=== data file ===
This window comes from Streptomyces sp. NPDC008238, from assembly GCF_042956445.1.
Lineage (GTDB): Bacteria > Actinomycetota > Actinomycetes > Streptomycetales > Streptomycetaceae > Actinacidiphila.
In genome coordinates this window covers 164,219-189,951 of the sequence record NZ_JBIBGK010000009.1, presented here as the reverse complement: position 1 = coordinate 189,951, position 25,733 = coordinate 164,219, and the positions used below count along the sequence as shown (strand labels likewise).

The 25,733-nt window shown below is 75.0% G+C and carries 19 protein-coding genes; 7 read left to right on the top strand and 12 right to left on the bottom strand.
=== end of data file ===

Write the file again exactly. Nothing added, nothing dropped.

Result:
This window comes from Streptomyces sp. NPDC008238, from assembly GCF_042956445.1.
Lineage (GTDB): Bacteria > Actinomycetota > Actinomycetes > Streptomycetales > Streptomycetaceae > Actinacidiphila.
In genome coordinates this window covers 164,219-189,951 of the sequence record NZ_JBIBGK010000009.1, presented here as the reverse complement: position 1 = coordinate 189,951, position 25,733 = coordinate 164,219, and the positions used below count along the sequence as shown (strand labels likewise).

The 25,733-nt window shown below is 75.0% G+C and carries 19 protein-coding genes; 7 read left to right on the top strand and 12 right to left on the bottom strand.